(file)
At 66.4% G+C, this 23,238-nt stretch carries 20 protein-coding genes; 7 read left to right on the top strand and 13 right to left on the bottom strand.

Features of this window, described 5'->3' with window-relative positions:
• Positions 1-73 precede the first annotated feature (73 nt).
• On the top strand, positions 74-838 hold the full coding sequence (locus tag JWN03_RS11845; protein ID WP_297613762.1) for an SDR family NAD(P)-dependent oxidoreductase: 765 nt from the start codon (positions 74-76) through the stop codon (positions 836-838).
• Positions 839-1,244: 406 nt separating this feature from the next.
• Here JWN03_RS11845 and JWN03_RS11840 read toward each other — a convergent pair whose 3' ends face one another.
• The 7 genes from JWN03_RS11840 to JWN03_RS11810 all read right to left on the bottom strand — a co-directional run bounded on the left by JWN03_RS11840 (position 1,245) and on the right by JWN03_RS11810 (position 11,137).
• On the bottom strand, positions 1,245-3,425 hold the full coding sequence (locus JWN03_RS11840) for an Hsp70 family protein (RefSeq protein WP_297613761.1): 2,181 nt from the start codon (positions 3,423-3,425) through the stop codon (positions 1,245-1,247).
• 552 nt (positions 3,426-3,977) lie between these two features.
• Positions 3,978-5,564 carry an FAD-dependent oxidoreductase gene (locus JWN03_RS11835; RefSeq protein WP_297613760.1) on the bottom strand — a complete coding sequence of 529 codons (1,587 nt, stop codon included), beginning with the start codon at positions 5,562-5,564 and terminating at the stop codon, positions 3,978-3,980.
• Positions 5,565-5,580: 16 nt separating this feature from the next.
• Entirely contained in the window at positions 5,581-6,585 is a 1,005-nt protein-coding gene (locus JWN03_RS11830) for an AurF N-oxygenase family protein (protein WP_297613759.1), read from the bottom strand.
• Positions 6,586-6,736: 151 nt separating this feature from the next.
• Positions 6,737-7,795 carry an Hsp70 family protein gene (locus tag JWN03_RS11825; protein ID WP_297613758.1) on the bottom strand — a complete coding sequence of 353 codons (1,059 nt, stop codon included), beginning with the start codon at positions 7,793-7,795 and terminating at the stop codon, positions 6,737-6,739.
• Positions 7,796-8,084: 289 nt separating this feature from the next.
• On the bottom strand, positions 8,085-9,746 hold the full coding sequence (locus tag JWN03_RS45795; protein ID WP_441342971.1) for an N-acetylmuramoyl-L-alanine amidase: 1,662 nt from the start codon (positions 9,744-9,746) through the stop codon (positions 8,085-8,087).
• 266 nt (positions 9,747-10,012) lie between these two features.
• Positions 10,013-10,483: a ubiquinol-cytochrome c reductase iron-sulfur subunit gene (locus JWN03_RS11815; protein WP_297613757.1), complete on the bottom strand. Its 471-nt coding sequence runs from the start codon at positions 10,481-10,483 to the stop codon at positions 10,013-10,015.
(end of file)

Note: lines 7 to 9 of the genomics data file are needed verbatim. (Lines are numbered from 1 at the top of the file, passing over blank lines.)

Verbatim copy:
• The 7 genes from JWN03_RS11840 to JWN03_RS11810 all read right to left on the bottom strand — a co-directional run bounded on the left by JWN03_RS11840 (position 1,245) and on the right by JWN03_RS11810 (position 11,137).
• On the bottom strand, positions 1,245-3,425 hold the full coding sequence (locus JWN03_RS11840) for an Hsp70 family protein (RefSeq protein WP_297613761.1): 2,181 nt from the start codon (positions 3,423-3,425) through the stop codon (positions 1,245-1,247).
• 552 nt (positions 3,426-3,977) lie between these two features.